Easily integrated with other popular management system standards, BS 10012 brings big benefits to companies of all sizes, including:

  • Helping to identify and manage risks to personal information
  • Supporting regulatory compliance with data protection legislation
  • Inspiring customer trust
  • Protecting your organisation’s reputation
  • Benchmarking your own personal information management practices with recognised best practice.

Other certifications

AdvanceTrack is already certified for both ISO27001:2013 and ISO9001:2015.

The former covers the requirements for establishing, implementing maintaining and continually improving an information security management system.

The latter sets out the requirements for a quality management system when an organisation needs to demonstrate its ability to provide products and services that meet the needs of both the customer and regulatory requirements; and aims for continual improvement.

AdvanceTrack’s webinar series contains lots of insight to help you set out the direction for your practice. We round up a chat with Receipt Bank’s Sam Horner on ‘the future is now’ for accountants, and highlight our other online discussions

AdvanceTrack has a great catalogue of webinars for practitioners. Topics range from how to approach bookkeeping, through to credit control and even marketing advice – in conjunction with some of the UK’s top accountancy experts.

We’ve included an excerpt from a webinar with Receipt Bank’s Sam Horner: The Next Generation of Accounting. This wide-ranging discussion sets the scene for how and why advisers must look at their practice’s operations as part of a strategy to develop value for a modern client.

Sam is joined by AdvanceTrack MD Vipul Sheth in the chat.

 

Starting point

Vipul Sheth:When we talk about the cloud, an indicator of how far a practice has gone down this path is the number of apps and add-ons they use alongside the core bookkeeping product. It’s an indicator of how far you’ve gone down the cloud journey – are you giving clients real-time information?

Sam Horner:The issue we see with early adopters of the cloud is they take on the bookkeeping service and see it as a silver bullet, but the cloud is more powerful when combined with everything – whether that’s apps for accounts, invoicing, chasing debt and so on.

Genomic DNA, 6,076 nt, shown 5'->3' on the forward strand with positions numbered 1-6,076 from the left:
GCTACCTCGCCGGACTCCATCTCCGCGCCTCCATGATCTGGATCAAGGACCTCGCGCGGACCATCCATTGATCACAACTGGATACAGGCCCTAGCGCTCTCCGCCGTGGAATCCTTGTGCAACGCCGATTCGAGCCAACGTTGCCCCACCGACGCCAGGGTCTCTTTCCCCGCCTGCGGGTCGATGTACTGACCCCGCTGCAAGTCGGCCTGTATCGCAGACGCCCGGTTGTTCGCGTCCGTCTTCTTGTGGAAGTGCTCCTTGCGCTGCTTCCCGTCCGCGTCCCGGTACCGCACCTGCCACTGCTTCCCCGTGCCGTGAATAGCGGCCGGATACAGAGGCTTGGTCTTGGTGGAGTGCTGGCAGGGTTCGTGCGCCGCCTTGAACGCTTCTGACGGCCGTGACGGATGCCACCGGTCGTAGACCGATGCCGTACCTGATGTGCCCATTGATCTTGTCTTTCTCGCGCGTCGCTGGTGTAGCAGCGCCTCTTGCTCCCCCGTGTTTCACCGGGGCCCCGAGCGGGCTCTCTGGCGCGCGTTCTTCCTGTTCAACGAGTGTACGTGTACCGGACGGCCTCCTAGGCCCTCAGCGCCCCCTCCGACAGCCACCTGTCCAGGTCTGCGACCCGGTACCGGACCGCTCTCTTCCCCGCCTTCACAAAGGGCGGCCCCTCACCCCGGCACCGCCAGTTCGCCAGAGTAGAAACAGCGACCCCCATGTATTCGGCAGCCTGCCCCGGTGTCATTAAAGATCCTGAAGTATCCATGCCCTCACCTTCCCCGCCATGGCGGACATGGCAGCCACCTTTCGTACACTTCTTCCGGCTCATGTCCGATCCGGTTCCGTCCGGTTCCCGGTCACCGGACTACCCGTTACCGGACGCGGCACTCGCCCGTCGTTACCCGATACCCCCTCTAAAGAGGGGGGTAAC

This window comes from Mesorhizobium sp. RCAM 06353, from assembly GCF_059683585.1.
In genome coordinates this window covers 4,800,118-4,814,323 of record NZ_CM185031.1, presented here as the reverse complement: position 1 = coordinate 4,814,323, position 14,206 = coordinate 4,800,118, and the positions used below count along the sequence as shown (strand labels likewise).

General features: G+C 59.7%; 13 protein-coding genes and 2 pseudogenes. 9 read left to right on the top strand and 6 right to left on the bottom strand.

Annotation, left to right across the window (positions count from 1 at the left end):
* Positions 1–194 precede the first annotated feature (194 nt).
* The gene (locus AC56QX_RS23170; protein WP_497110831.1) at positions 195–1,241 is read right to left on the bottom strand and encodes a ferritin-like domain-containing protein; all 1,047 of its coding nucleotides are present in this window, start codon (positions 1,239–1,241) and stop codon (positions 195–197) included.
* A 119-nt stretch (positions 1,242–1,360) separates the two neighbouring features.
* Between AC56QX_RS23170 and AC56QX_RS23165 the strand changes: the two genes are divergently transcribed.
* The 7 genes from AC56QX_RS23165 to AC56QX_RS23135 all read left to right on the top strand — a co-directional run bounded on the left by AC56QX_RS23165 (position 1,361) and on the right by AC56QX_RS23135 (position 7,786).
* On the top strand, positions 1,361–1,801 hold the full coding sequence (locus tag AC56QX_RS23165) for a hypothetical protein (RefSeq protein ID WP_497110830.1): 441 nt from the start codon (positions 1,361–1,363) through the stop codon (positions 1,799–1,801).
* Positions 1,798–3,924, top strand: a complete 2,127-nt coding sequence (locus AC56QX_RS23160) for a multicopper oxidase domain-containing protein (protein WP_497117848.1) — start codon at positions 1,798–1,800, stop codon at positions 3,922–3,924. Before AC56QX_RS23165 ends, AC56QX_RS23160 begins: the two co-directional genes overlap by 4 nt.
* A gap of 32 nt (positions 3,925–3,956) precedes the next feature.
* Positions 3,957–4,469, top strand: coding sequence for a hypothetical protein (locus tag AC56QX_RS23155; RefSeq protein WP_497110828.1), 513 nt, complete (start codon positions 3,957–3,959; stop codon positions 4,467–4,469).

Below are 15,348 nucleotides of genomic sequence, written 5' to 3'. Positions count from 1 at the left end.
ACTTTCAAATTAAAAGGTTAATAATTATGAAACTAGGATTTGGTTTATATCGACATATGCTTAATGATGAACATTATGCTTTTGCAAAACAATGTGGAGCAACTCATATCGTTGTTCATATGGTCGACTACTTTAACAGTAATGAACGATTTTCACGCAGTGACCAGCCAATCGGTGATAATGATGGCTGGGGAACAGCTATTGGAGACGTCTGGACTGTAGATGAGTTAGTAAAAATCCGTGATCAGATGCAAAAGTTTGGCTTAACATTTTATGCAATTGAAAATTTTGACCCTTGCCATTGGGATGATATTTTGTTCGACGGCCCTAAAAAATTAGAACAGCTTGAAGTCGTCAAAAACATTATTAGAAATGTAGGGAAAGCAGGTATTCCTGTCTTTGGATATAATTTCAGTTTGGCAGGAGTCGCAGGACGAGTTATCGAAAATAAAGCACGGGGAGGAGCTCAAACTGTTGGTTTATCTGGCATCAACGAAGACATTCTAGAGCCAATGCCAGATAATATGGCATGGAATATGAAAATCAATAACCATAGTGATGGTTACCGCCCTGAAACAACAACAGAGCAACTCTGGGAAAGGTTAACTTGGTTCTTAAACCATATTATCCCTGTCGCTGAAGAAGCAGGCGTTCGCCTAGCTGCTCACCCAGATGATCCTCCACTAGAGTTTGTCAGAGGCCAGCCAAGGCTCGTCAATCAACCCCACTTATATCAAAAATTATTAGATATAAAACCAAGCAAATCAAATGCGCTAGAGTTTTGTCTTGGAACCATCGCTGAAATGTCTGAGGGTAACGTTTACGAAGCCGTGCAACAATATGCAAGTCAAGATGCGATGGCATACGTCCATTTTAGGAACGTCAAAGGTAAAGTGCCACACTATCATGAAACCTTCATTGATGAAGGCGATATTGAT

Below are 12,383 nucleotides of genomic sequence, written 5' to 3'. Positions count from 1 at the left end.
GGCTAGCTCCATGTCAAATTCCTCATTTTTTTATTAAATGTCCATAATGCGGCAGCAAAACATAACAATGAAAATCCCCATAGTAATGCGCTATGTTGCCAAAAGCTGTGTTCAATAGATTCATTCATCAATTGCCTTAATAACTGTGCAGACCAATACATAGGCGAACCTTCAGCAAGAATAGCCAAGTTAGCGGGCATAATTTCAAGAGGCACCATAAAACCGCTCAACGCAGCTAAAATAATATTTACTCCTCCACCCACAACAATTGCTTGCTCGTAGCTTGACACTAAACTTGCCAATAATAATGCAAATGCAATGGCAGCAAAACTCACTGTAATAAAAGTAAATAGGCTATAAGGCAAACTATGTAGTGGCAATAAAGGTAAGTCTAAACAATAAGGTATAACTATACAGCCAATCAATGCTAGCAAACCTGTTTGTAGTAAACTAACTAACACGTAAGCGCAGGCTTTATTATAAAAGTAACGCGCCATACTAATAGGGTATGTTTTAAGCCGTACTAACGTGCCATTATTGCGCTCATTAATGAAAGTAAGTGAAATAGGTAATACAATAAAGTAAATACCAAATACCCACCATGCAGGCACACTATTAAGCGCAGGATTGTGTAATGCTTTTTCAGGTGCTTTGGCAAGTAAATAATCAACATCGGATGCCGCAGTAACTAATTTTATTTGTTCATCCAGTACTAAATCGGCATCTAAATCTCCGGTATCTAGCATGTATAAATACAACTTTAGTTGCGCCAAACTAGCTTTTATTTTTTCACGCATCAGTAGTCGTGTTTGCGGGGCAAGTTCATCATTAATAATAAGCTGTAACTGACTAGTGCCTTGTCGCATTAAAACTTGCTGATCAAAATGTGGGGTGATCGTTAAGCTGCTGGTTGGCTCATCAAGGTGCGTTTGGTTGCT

VS:Real efficiencies come from using other add-ons. And optical character reading (OCR) is a key part of data capture.

 

Factors driving change

SH:MTD does have a say in this, but a lot of the change is being driven by clients. It’s about the way millennials and Generation Z communicate and live their life. Conversations I hear where ‘we use our phones for an alarm, go downstairs and listen to Spotify, tell Alexa to change TV channel, get in the car and it tells you how to get to work, then at work everything’s offline’… The tech stops and they don’t engage with cloud apps in the same way as at home, so the drive and shift is coming from how they operate in their personal life.

VS:If accounting practices have a great relationship with long-standing clients, then they must appreciate that their clients’ business will hand over to their kids – and they’ll expect information over their smartphone. They’ll question why financials aren’t available online. So, firms need champions who can at least have conversations about how their firm’s going to develop.

SH:There is a big question about ‘how do I get clients to change’ and educate them? But you might be surprised, there can be preconceptions about established clients – the previous generations.

VS:The real difference we see with working with clients online is that with regular interaction, your firm can spot gaps where things are missing, rather than getting well past year-end and find things are missing. Then you have to make assumptions on behalf of the client.

We see MTD as just another button to press, for those that are on cloud. However, some think that if you’re making processes automated and ‘easier’, the client will actually want fees lowered.

SH:Well, then you have to show the benefits of the technology. If you can give a client their accounts by the third of the month, then to the client it’s as close to real-time as possible and helps them make decisions. One of our practice clients made this move and offered a premium service to their clients: 30% took up the premium service. But, in reality, the partners aren’t really doing anything different but have created more revenue.

And firms are having conversations where, after adopting tech, they put clients onto fixed fees across a period, and the client is happy.

VS:But where it frees the accountant is for other services: R&D reviews, tax planning meetings and so on. These things were hard to do, but now all clients can be seen because you have access to their data in real-time.

This morphs into CFO-style services. Many businesses can’t afford a full-time accounting professional in their firm. But real-time access enables them to have better conversations, almost as their CFO. I know a practitioner who specialises in a sector, and can now benchmark the client base.

 

The next generation of job roles